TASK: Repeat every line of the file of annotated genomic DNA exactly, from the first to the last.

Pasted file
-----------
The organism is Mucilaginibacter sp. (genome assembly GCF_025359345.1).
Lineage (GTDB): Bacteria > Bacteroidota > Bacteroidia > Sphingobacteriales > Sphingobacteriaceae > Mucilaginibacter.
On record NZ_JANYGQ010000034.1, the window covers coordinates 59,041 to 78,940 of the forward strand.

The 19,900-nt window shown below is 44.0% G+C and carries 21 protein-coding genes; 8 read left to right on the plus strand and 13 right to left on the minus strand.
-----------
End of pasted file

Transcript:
The organism is Mucilaginibacter sp. (genome assembly GCF_025359345.1).
Lineage (GTDB): Bacteria > Bacteroidota > Bacteroidia > Sphingobacteriales > Sphingobacteriaceae > Mucilaginibacter.
On record NZ_JANYGQ010000034.1, the window covers coordinates 59,041 to 78,940 of the forward strand.

The 19,900-nt window shown below is 44.0% G+C and carries 21 protein-coding genes; 8 read left to right on the plus strand and 13 right to left on the minus strand.